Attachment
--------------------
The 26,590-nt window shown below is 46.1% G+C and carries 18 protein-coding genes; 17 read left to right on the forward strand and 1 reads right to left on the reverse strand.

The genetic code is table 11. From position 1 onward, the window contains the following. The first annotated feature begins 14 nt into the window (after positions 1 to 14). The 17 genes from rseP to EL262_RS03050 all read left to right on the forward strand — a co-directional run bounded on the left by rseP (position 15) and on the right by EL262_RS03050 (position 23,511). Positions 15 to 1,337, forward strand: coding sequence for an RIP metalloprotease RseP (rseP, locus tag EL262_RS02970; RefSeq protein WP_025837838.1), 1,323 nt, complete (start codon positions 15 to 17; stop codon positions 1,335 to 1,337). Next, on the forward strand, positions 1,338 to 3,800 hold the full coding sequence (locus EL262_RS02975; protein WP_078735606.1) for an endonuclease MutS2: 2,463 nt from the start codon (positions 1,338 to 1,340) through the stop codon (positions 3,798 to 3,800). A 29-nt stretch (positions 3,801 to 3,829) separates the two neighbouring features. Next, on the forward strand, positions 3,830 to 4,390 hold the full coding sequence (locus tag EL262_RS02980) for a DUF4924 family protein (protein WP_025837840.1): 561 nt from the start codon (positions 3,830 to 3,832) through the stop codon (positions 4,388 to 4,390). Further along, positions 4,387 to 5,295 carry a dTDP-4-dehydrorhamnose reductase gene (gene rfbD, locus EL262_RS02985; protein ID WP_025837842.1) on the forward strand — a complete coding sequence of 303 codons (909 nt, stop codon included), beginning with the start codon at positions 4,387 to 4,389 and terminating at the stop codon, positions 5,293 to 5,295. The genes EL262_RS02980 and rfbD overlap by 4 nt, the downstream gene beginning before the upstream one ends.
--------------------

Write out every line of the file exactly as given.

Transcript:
The 26,590-nt window shown below is 46.1% G+C and carries 18 protein-coding genes; 17 read left to right on the forward strand and 1 reads right to left on the reverse strand.

The genetic code is table 11. From position 1 onward, the window contains the following. The first annotated feature begins 14 nt into the window (after positions 1 to 14). The 17 genes from rseP to EL262_RS03050 all read left to right on the forward strand — a co-directional run bounded on the left by rseP (position 15) and on the right by EL262_RS03050 (position 23,511). Positions 15 to 1,337, forward strand: coding sequence for an RIP metalloprotease RseP (rseP, locus tag EL262_RS02970; RefSeq protein WP_025837838.1), 1,323 nt, complete (start codon positions 15 to 17; stop codon positions 1,335 to 1,337). Next, on the forward strand, positions 1,338 to 3,800 hold the full coding sequence (locus EL262_RS02975; protein WP_078735606.1) for an endonuclease MutS2: 2,463 nt from the start codon (positions 1,338 to 1,340) through the stop codon (positions 3,798 to 3,800). A 29-nt stretch (positions 3,801 to 3,829) separates the two neighbouring features. Next, on the forward strand, positions 3,830 to 4,390 hold the full coding sequence (locus tag EL262_RS02980) for a DUF4924 family protein (protein WP_025837840.1): 561 nt from the start codon (positions 3,830 to 3,832) through the stop codon (positions 4,388 to 4,390). Further along, positions 4,387 to 5,295 carry a dTDP-4-dehydrorhamnose reductase gene (gene rfbD, locus EL262_RS02985; protein ID WP_025837842.1) on the forward strand — a complete coding sequence of 303 codons (909 nt, stop codon included), beginning with the start codon at positions 4,387 to 4,389 and terminating at the stop codon, positions 5,293 to 5,295. The genes EL262_RS02980 and rfbD overlap by 4 nt, the downstream gene beginning before the upstream one ends.